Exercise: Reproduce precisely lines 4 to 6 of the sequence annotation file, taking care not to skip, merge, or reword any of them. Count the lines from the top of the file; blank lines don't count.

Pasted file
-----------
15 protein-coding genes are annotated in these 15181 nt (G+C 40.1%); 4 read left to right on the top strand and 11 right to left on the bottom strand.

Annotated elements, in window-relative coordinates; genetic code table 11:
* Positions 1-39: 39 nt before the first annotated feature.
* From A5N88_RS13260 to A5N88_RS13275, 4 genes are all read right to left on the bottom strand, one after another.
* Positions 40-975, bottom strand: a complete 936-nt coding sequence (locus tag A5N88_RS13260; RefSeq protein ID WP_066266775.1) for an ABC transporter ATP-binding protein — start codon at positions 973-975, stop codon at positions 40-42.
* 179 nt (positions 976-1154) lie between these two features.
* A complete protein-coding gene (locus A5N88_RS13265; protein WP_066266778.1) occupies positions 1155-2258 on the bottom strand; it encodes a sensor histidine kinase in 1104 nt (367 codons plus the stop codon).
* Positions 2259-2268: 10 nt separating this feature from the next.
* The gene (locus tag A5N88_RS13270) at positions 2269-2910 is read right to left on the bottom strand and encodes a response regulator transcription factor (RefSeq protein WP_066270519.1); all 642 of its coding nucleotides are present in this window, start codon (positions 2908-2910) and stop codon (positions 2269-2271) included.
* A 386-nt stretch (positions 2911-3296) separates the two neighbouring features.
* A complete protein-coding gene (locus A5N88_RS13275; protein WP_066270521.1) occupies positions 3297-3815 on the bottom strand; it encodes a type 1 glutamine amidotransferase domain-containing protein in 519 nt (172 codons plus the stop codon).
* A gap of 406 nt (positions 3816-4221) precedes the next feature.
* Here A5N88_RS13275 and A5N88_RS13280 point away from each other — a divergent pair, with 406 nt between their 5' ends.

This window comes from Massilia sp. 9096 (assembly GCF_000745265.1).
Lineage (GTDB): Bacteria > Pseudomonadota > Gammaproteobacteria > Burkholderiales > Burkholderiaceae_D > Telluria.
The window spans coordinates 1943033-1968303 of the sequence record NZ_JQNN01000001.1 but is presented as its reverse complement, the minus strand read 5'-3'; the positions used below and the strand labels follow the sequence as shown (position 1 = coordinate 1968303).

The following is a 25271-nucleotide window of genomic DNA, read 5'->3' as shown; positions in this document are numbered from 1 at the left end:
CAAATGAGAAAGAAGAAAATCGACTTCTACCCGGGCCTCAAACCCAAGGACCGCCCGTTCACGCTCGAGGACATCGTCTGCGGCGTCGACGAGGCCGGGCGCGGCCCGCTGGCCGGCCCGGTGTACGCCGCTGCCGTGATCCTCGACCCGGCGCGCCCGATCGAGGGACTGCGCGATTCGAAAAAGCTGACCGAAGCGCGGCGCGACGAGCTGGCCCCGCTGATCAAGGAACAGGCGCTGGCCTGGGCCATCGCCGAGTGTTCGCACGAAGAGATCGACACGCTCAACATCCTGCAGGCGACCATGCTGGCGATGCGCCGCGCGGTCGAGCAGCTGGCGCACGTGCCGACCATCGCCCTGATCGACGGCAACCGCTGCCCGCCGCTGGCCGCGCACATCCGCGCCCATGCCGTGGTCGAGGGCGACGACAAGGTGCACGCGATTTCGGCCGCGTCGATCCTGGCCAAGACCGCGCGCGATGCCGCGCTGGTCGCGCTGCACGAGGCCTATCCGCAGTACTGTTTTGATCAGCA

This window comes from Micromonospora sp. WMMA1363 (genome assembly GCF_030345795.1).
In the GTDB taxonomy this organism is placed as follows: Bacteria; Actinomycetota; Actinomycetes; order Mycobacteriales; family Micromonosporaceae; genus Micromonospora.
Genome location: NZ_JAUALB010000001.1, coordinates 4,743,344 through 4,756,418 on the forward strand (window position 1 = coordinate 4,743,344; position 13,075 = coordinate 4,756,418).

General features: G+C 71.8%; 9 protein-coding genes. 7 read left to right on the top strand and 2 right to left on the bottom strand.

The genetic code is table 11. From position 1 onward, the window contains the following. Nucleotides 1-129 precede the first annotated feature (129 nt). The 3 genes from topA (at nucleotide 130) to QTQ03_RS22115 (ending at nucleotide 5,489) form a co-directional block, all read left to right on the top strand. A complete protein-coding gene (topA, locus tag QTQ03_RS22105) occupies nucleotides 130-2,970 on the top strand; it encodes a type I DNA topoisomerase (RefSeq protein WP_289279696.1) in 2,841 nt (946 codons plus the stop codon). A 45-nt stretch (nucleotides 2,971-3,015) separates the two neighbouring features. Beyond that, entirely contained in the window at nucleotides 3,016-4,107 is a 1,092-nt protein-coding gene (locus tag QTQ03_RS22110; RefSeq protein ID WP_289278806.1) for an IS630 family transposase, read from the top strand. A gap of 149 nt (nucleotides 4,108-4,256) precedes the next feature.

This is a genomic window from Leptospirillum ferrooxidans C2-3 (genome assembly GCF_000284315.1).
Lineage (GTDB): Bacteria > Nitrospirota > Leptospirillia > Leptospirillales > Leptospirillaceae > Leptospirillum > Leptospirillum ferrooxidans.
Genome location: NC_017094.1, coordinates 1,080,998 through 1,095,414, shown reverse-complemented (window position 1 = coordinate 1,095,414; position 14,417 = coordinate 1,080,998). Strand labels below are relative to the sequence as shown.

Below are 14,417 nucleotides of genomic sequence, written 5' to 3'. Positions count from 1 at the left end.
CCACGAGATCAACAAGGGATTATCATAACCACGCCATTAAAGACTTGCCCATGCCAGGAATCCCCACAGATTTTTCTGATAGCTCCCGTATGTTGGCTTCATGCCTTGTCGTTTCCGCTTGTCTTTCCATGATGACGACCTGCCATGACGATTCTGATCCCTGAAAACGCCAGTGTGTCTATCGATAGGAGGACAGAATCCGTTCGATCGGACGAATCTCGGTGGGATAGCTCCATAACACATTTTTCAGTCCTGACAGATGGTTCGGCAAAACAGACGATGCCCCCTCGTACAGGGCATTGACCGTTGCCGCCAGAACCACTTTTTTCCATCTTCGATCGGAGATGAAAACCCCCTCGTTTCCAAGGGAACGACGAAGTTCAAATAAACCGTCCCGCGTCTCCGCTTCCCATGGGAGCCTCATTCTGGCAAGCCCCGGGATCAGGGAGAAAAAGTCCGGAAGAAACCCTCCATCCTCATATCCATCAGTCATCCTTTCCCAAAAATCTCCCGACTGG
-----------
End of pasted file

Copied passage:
* From A5N88_RS13260 to A5N88_RS13275, 4 genes are all read right to left on the bottom strand, one after another.
* Positions 40-975, bottom strand: a complete 936-nt coding sequence (locus tag A5N88_RS13260; RefSeq protein ID WP_066266775.1) for an ABC transporter ATP-binding protein — start codon at positions 973-975, stop codon at positions 40-42.
* 179 nt (positions 976-1154) lie between these two features.